Figure 3. (a) NH–NH region of NOESY spectra of Tα1 in presence of HA 0.4% (w/w); (b) 15N-HSQC of Tα1 at natural abundance of rare isotope of Tα1 in presence of HA 0.4% (w/w) with individual assignments; (c) Chemical shift index (CSI) graphical representation obtained with the software NMRView according to Wright’s protocol [57] (see text). The algorithm predicts a helical conformation in the tract 1–5 of the peptide in presence of HA and an extended conformation in the rest of sequence.
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Figure 4. Molecular diffusion by NMR (DOSY spectra) of Tα1 in water solution (a) alone; (b) in presence of HA; (c) in the presence of the same concentration of dextransulfate.
Figure 4. Molecular diffusion by NMR (DOSY spectra) of Tα1 in water solution (a) alone; (b) in presence of HA; (c) in the presence of the same concentration of dextransulfate.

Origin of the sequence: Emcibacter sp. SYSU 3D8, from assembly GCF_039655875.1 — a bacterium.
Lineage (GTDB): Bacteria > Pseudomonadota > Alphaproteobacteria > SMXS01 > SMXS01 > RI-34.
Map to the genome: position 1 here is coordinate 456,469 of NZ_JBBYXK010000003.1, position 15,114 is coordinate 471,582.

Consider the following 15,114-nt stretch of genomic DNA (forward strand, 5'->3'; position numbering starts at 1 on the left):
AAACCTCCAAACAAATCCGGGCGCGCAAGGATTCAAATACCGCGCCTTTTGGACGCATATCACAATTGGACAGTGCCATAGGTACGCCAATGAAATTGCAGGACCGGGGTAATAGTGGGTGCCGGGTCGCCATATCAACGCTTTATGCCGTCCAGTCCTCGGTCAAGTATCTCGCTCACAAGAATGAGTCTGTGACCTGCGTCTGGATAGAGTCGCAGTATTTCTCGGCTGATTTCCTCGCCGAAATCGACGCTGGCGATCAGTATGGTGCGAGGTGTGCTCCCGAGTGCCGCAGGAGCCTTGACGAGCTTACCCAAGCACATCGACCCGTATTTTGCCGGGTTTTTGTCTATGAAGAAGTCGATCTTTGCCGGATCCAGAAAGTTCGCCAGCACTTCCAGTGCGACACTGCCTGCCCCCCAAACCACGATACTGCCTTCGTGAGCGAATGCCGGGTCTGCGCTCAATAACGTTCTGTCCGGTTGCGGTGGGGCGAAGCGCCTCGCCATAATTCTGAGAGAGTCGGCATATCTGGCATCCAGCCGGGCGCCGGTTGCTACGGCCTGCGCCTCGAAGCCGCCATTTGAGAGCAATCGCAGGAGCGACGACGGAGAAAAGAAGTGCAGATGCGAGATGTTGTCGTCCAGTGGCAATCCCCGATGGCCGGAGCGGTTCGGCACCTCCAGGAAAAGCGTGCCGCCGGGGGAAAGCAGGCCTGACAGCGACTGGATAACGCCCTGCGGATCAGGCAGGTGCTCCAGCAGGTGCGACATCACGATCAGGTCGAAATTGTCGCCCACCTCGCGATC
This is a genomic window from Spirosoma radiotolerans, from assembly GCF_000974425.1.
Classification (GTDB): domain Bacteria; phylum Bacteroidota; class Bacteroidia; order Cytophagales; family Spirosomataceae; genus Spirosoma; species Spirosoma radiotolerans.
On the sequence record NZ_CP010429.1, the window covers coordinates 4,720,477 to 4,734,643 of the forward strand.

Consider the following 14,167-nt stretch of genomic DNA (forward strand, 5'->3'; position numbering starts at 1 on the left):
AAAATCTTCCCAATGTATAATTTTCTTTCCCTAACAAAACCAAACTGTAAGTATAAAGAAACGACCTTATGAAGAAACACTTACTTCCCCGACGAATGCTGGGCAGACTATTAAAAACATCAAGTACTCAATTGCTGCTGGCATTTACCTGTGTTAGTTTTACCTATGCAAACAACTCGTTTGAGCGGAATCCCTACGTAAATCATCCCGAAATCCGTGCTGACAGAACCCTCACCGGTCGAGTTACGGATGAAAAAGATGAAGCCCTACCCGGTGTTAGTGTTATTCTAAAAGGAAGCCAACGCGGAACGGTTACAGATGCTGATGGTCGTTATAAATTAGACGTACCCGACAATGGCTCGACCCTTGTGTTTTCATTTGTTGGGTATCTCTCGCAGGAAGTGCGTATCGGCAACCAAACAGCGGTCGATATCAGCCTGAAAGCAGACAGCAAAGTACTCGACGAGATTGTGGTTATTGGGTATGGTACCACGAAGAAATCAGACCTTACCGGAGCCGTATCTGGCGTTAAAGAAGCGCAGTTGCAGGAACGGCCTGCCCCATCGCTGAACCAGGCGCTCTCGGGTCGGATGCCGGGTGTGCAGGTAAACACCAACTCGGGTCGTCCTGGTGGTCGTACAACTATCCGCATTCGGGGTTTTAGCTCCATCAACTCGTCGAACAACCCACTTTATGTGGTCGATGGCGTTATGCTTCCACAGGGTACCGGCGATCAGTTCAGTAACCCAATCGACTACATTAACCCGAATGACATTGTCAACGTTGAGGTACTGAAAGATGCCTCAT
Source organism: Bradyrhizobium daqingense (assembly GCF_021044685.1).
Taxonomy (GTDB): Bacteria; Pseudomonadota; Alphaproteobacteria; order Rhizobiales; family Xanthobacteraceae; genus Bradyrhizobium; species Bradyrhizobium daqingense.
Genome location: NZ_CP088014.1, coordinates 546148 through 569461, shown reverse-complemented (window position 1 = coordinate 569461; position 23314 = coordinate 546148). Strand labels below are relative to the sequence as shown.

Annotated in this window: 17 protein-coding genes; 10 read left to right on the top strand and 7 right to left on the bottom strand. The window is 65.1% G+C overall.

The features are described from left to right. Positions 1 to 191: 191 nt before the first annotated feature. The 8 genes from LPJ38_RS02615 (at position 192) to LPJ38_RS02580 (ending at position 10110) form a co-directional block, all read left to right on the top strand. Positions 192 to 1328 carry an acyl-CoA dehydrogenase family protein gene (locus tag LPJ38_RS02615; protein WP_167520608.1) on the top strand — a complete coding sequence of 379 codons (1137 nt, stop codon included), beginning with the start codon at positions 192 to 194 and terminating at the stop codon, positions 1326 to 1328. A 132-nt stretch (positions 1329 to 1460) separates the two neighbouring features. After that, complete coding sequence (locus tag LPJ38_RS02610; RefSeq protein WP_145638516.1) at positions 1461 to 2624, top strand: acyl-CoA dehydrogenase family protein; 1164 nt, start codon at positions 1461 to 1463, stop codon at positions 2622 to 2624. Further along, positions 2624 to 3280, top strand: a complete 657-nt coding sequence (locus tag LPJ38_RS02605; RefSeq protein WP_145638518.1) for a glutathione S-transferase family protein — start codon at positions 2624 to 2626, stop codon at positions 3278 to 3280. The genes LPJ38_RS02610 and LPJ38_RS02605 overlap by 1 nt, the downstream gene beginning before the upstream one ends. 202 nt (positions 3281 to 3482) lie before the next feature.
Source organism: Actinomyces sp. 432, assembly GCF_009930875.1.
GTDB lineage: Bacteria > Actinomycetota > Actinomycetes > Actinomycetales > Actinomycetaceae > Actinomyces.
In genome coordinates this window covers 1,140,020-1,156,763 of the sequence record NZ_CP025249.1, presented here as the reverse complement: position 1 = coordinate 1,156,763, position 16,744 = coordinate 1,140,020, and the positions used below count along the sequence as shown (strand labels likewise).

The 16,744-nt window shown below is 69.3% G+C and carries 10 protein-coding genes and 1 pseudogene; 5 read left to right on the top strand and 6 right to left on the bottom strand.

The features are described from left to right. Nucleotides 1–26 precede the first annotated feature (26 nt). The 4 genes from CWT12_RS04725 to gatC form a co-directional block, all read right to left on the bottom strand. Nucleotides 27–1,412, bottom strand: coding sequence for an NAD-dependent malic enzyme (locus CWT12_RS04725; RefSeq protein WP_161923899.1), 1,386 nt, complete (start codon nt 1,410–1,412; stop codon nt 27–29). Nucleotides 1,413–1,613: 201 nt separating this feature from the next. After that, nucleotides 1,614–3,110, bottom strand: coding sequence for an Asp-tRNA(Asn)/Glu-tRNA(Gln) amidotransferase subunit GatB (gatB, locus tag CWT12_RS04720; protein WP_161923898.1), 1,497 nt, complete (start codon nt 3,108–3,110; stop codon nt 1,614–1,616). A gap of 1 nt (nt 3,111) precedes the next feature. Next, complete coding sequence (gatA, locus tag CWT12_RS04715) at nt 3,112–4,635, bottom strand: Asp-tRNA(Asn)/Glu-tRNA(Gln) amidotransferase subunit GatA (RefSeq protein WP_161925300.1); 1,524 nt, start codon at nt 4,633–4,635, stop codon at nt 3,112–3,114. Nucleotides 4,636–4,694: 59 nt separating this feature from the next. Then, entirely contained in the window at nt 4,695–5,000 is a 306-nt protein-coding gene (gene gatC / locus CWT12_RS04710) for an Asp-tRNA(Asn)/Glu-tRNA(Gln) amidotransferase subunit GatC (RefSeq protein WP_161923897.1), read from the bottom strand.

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Figure 5. WaterLOGSY spectra obtained with Tα1 0.8 mM and HA 0.4% (w/w) H2O/D2O (90%/10%), the symbol K indicated the lysine proton resonances in the residue side chain.
Figure 5. WaterLOGSY spectra obtained with Tα1 0.8 mM and HA 0.4% (w/w) H2O/D2O (90%/10%), the symbol K indicated the lysine proton resonances in the residue side chain.
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Figure 6. Bar graphs of Chemical shift difference between amide resonances of Tα1 in presence of PC-PS vesicles (black) and in presence of HA at a concentration of 0.4% (w/w) (red) (a); chemical shifts of amide proton and (b) chemical shifts of amide nitrogen.
Figure 6. Bar graphs of Chemical shift difference between amide resonances of Tα1 in presence of PC-PS vesicles (black) and in presence of HA at a concentration of 0.4% (w/w) (red) (a); chemical shifts of amide proton and (b) chemical shifts of amide nitrogen.
Molecules 22 01843 g006aMolecules 22 01843 g006b